jail

"They put me on adult probation at 13." by richard ross

I first came here at 13. My first charge was having a knife and drugs. The drugs? Weed. I was here for a week—was the worst place I ever want to be...locked up. I came back a couple of months later. More weed charges. They put me on adult probation at 13. This went on and on. They call this “sanction house,” where a judge outs you if you keep on misbehaving. But whatever they call it—a jail is a jail. Same thing. I came back for dropping dirty. Dad asked if they could put me on house arrest. He came from Laos. He came by plane when he was about 19. He welds and works side jobs at car lots. I never visited Laos. One day I would like to. I don’t know much about my stepmom. My real mom lives in another state. My brother lives with her. He gets in trouble on and off. I was going to school until about seventh grade, then I started bringing weed around and by eighth grade I was gang-banging. I’m a member of the Piru Bloods. There are about 15 of us. The other gangs are just fake. I’m also with the FL. We go against the F-13.

I met different people and they disliked me for the colors I was showing. I guess I got in trouble when I started looking for respect. It was eighth grade when I got a gun. A shotgun costs $50. A handgun: about $150. You have to be careful and make sure a gun isn’t dirty or has a body on it. I’m charged with murder. It happened in my house when I was on house arrest. I was with a friend who did it. The older guy started to come at me. He was Mexican and had a knife. He dropped the knife when he was coming at us and my friend picked it up and stabbed him. He is in County Adult charged with “overkill”. That's when you keep on shooting somebody after they are dead…or in this case he was coming at me with a knife so I threw a rock. Then we started beating him and I tried to get him to drop the knife. I was on drugs and blacked out. I started drinking alcohol and was taking Xanax.

I’ve been in here a year. I been in 20 different rooms here. They keep moving me. I went to a waiver hearing and they are talking about me pleading guilty and getting 3-7 years in juvie, then parole for five years, with 25-to-life back up. Possible time if violating parole. I go to court in 16 days to plead guilty. I would be there until I am 23. I heard it was better than this. Better food, better programs and people that don’t act like little kids. I read a lot here. James Patterson—I like him and mysteries and stuff.

—T.Q., age 17

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"She was incarcerated when I was born—so was my dad." by richard ross

I’ve been here twice. I live with my great grandmother. She’s 85. I don’t know where my mother is. I know my daddy is incarcerated. He has been there about eight months now for drug trafficking. My mom went to jail numerous times for selling drugs. She was incarcerated when I was born—so was my dad. My great grandma adopted me. She was given full custody when I was born. I’m in 10th grade. I have a couple of units of general stuff. I have one younger brother and a younger sister. I see them twice a year if I am lucky. I think my mother takes care of them. I don’t even know where she is or even her phone number. I saw them at a family gathering once. We don’t have a good relationship. I feel she abandoned me and I never had a chance to really be. She put so much pressure on my great grandmother to take care of me without giving no help, no support.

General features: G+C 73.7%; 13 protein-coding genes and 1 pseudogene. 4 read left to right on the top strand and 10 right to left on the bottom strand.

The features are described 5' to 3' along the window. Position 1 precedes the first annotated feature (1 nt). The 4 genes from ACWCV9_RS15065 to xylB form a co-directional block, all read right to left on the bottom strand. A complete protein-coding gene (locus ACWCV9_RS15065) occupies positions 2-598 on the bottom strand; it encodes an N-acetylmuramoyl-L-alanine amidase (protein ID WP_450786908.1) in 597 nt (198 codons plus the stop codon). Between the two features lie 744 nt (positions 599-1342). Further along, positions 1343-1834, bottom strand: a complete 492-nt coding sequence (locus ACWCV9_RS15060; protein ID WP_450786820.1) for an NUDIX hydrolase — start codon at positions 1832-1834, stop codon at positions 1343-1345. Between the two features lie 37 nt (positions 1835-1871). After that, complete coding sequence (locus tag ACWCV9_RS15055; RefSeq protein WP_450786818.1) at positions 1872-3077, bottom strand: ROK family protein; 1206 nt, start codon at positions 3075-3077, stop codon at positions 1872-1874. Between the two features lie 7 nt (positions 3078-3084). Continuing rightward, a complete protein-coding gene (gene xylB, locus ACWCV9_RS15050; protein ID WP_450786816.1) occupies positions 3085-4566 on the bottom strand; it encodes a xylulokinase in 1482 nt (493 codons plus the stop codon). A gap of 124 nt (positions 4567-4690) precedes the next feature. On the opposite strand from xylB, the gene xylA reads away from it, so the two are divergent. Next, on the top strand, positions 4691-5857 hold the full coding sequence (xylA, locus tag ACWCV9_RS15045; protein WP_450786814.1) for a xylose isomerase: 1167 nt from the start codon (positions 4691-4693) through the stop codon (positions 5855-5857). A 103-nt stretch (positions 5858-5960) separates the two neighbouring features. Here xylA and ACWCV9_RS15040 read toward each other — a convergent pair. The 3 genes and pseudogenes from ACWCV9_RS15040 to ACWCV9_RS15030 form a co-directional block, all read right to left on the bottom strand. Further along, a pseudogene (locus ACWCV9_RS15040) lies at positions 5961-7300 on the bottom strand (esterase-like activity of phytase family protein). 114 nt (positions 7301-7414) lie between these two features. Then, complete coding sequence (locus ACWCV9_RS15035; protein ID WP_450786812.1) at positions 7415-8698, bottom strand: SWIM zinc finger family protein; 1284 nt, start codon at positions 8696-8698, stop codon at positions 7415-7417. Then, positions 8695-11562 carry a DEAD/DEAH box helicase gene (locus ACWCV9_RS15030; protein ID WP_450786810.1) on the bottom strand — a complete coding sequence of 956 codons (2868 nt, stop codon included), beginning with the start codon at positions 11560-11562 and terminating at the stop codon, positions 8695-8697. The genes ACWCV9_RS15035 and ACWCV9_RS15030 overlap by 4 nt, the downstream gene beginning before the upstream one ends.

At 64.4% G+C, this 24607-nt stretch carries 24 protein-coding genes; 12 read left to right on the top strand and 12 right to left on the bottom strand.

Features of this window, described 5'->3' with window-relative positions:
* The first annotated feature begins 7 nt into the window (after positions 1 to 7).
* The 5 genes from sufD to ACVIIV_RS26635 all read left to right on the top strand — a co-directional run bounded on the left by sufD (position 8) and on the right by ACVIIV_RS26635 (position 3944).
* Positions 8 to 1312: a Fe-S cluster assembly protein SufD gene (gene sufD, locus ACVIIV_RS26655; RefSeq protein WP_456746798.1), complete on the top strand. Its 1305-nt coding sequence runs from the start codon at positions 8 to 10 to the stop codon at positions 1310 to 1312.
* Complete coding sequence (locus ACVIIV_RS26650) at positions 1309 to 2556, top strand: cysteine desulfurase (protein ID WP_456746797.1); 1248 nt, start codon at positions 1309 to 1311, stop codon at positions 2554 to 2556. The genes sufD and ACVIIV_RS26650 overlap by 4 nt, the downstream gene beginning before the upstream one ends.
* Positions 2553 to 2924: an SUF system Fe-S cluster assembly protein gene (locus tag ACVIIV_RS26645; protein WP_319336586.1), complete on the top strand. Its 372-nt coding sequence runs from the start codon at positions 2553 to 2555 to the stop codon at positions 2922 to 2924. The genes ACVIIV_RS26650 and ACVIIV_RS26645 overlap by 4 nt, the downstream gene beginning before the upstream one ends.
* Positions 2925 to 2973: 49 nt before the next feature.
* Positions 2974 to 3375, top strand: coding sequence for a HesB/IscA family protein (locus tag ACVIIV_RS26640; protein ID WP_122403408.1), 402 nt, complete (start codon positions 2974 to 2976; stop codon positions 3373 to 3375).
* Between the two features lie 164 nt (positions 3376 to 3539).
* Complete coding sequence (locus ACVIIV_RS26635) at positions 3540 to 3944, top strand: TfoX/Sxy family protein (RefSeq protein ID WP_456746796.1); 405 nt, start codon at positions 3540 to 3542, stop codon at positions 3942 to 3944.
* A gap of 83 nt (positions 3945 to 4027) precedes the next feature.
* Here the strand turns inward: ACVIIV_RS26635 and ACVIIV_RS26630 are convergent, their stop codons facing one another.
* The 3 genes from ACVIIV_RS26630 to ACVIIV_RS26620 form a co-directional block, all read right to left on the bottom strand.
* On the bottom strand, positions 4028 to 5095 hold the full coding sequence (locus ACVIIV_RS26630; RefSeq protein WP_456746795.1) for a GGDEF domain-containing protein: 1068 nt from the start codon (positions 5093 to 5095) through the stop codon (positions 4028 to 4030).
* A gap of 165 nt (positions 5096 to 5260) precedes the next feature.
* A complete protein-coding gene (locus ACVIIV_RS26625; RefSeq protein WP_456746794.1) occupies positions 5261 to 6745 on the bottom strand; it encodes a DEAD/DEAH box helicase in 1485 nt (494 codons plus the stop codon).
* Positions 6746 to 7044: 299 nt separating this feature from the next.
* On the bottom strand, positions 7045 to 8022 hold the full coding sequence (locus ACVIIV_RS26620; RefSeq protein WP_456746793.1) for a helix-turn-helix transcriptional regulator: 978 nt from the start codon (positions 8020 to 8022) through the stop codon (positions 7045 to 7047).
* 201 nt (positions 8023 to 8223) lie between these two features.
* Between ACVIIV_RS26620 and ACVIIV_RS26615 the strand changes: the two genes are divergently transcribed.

I am here for aggravated robbery. Wrong place, wrong time. I was with two males when they snatched a phone. I was guilty by association. I have been here a month now. This is my first time in. I think I get out the next day. I was in for a PV (probation violation) for cutting off my ankle bracelet. I had an aunt and cousin both dying of cancer. My aunt and my cousin both passed. I went to their funeral. I don’t look at this as punishment but as a learning experience. Monday I go talk to a judge and either I go home or they make me stay. But I know this is not the place for me. There is one kid here that I know from my neighborhood.

— N.I., age 16

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"I couldn’t stay in the house." by richard ross

I was in foster care since 10th grade. I’ve been here a year. It’s boring. I was at a group home for a while, but she wasn’t feeding me there. I went out and stole food. She wasn’t treating me right. I couldn’t stay in the house. I was locked up a while for robbery. Then they put me in foster care for after care. But then they were mad at me because I went to jail. I was living in a place where there was no room for me there. I live with my dad, my mom and my grandma. They visit me every month. They just want to see me do good so I’m here. I don’t think they can give me the right care. They both work at a hospital. I want to work with sanitation; they make a lot of money. (He leaves the room and then comes back in to make sure I know…) I want to get famous.

—Q., age 17

I don’t think they can give me the right care.

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"My mother lost her rights." by richard ross

I’m in 10th grade. I was three or four when I entered the foster care system. I’ve been to 13 different homes. I just didn’t fit in. The case worker didn’t feel I fit in and I would go to a respite foster home. I would still be going to the same school and they would try to help me out. When I come back from school I would pack and go to a new foster home. My cousin was trying to take care of all my brothers and sisters but that didn’t work. I was suspended from kindergarten for throwing chairs. My mother lost her rights. No one ever told me why. They just told me she’s in jail. I still haven’t figured out why. I can’t speak to her until I’m 18. My cousin came and took care of me when I was a baby, and all my brothers and sisters.

It will be tough getting adopted at 15 and gay. I’m realistic.